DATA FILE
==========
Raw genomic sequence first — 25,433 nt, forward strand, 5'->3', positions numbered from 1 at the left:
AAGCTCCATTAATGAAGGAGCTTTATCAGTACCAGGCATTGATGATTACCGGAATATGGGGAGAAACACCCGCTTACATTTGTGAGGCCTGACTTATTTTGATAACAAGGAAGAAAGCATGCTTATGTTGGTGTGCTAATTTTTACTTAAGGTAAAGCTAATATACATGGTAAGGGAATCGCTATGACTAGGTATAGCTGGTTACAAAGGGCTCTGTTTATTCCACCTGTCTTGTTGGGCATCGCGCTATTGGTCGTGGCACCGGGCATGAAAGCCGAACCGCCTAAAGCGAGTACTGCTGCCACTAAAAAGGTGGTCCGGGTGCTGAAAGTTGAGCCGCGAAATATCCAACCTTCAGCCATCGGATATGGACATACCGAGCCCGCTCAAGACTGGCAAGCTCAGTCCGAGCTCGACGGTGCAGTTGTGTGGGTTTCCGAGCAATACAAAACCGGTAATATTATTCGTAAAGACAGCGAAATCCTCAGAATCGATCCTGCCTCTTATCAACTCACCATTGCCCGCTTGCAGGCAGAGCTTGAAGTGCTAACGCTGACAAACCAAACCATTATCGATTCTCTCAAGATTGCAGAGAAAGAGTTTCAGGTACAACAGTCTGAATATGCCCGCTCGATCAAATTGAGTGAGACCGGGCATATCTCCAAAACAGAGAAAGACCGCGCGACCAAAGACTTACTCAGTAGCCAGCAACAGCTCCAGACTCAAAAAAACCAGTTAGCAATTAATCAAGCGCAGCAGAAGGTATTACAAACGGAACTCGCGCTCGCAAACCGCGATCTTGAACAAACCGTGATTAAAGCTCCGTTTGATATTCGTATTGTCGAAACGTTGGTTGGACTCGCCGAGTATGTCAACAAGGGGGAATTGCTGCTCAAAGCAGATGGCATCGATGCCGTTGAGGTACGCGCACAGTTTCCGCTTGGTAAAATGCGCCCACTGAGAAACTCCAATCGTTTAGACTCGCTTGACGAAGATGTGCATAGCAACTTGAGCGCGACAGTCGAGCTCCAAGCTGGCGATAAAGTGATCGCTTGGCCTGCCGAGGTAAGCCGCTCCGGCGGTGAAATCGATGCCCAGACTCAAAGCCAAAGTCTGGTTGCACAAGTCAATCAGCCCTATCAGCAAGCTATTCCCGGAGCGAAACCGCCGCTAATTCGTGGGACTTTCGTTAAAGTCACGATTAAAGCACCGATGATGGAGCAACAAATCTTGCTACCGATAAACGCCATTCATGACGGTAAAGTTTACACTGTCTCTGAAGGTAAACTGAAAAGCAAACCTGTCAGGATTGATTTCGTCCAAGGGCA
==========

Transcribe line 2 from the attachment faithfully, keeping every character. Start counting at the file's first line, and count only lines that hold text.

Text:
AAGCTCCATTAATGAAGGAGCTTTATCAGTACCAGGCATTGATGATTACCGGAATATGGGGAGAAACACCCGCTTACATTTGTGAGGCCTGACTTATTTTGATAACAAGGAAGAAAGCATGCTTATGTTGGTGTGCTAATTTTTACTTAAGGTAAAGCTAATATACATGGTAAGGGAATCGCTATGACTAGGTATAGCTGGTTACAAAGGGCTCTGTTTATTCCACCTGTCTTGTTGGGCATCGCGCTATTGGTCGTGGCACCGGGCATGAAAGCCGAACCGCCTAAAGCGAGTACTGCTGCCACTAAAAAGGTGGTCCGGGTGCTGAAAGTTGAGCCGCGAAATATCCAACCTTCAGCCATCGGATATGGACATACCGAGCCCGCTCAAGACTGGCAAGCTCAGTCCGAGCTCGACGGTGCAGTTGTGTGGGTTTCCGAGCAATACAAAACCGGTAATATTATTCGTAAAGACAGCGAAATCCTCAGAATCGATCCTGCCTCTTATCAACTCACCATTGCCCGCTTGCAGGCAGAGCTTGAAGTGCTAACGCTGACAAACCAAACCATTATCGATTCTCTCAAGATTGCAGAGAAAGAGTTTCAGGTACAACAGTCTGAATATGCCCGCTCGATCAAATTGAGTGAGACCGGGCATATCTCCAAAACAGAGAAAGACCGCGCGACCAAAGACTTACTCAGTAGCCAGCAACAGCTCCAGACTCAAAAAAACCAGTTAGCAATTAATCAAGCGCAGCAGAAGGTATTACAAACGGAACTCGCGCTCGCAAACCGCGATCTTGAACAAACCGTGATTAAAGCTCCGTTTGATATTCGTATTGTCGAAACGTTGGTTGGACTCGCCGAGTATGTCAACAAGGGGGAATTGCTGCTCAAAGCAGATGGCATCGATGCCGTTGAGGTACGCGCACAGTTTCCGCTTGGTAAAATGCGCCCACTGAGAAACTCCAATCGTTTAGACTCGCTTGACGAAGATGTGCATAGCAACTTGAGCGCGACAGTCGAGCTCCAAGCTGGCGATAAAGTGATCGCTTGGCCTGCCGAGGTAAGCCGCTCCGGCGGTGAAATCGATGCCCAGACTCAAAGCCAAAGTCTGGTTGCACAAGTCAATCAGCCCTATCAGCAAGCTATTCCCGGAGCGAAACCGCCGCTAATTCGTGGGACTTTCGTTAAAGTCACGATTAAAGCACCGATGATGGAGCAACAAATCTTGCTACCGATAAACGCCATTCATGACGGTAAAGTTTACACTGTCTCTGAAGGTAAACTGAAAAGCAAACCTGTCAGGATTGATTTCGTCCAAGGGCA